And it looks that way to others in the industry. Magna has one serious competitor in the racetrack-acquisition game, Churchill Downs Inc., whose properties include Hollywood Park and Arlington Park. But Churchill hasn't been able to keep pace with Magna. "We're required by our board to be disciplined spenders," said Bob Decker, Churchill's chief financial officer. "We've gone head to head with [Magna] and for whatever reasons - I'm sure they're strategic - they're willing to pay much more than we are."

So what is Magna's strategy for making these expensive investments work? It is not what outsiders would guess. Plenty of investors are eager to buy racetracks if they suspect that the legalization and installation of slot machines will generate windfall profits. Yet Stronach seems indifferent to the promise of slots. He believes in horse racing.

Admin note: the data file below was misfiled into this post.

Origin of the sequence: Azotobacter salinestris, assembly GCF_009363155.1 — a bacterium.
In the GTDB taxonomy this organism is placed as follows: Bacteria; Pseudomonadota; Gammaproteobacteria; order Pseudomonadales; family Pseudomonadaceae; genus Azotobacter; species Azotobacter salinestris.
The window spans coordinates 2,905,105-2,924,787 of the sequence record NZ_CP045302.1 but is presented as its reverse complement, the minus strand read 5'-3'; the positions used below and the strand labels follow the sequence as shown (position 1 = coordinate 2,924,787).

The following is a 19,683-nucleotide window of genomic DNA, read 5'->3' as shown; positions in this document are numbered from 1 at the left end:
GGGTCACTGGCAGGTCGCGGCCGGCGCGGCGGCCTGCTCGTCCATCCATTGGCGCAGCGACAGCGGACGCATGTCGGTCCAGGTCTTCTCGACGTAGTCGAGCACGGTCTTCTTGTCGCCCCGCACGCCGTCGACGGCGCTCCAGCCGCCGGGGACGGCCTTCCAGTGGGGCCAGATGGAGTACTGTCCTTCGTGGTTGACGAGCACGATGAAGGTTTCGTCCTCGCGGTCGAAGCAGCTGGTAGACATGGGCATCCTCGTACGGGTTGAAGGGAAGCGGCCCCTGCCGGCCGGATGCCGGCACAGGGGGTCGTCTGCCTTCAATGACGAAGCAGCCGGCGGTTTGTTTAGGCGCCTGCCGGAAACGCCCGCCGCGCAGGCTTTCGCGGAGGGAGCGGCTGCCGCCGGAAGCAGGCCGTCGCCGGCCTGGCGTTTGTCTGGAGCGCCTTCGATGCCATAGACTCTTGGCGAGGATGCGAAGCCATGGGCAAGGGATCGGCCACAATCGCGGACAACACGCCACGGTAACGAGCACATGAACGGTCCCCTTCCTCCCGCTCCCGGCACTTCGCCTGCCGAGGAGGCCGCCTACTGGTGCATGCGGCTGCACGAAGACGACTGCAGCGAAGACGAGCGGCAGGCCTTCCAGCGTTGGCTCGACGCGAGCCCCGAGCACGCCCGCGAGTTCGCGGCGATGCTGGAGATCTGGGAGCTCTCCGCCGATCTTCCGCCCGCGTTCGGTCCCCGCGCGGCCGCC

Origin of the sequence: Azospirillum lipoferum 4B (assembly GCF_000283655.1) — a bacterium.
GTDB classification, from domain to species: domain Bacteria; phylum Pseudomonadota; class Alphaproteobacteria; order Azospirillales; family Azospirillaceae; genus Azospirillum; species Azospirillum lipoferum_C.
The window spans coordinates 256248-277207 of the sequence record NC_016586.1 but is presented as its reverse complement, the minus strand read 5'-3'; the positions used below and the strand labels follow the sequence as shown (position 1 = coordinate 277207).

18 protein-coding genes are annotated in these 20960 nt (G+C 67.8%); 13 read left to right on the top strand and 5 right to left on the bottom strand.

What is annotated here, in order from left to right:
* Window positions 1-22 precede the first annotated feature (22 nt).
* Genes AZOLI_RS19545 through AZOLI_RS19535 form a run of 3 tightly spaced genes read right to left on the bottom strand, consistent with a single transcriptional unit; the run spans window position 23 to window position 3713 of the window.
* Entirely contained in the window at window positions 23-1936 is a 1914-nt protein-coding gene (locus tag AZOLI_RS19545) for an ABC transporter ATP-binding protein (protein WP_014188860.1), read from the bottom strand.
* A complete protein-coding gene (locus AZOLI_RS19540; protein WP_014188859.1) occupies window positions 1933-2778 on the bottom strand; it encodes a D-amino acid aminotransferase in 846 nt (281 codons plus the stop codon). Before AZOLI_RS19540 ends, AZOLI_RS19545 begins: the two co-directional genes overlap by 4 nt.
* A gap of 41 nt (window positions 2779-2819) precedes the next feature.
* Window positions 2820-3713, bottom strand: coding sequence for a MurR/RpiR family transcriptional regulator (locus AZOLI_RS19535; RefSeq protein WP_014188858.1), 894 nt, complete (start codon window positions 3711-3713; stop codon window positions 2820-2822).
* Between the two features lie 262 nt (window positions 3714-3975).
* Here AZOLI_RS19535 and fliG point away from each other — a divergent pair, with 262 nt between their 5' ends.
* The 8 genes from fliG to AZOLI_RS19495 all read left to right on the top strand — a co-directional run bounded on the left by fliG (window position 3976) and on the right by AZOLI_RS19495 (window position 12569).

He believes that racetracks can expand their live business by becoming more fan-friendly and offering amenities that appeal to an audience beyond the hard core. (At Santa Anita, he opened a classy restaurant. At Gulfstream Park, he envisions a range of non-racing attractions including cafes and a concert pavilion.)

While it may be possible for an inspired track operator to nudge attendance upward, racing's best chance for survival and prosperity is to bring the product to its customers. Magna is positioned to do so. It operates a telephone-wagering service, Xpress Bet, owns a share of the Racetrack Television Network and plans to develop a national television channel, HorseRacing TV. A racing fan could sit in the comfort of his living room, watch a continuous slate of action from Magna tracks and phones his wagers into Xpress Bet. But to make that vision a reality, Magna needs an abundance of races to offer, and Maryland - with a virtually year-round circuit - will give the company a significant supply of the racing product.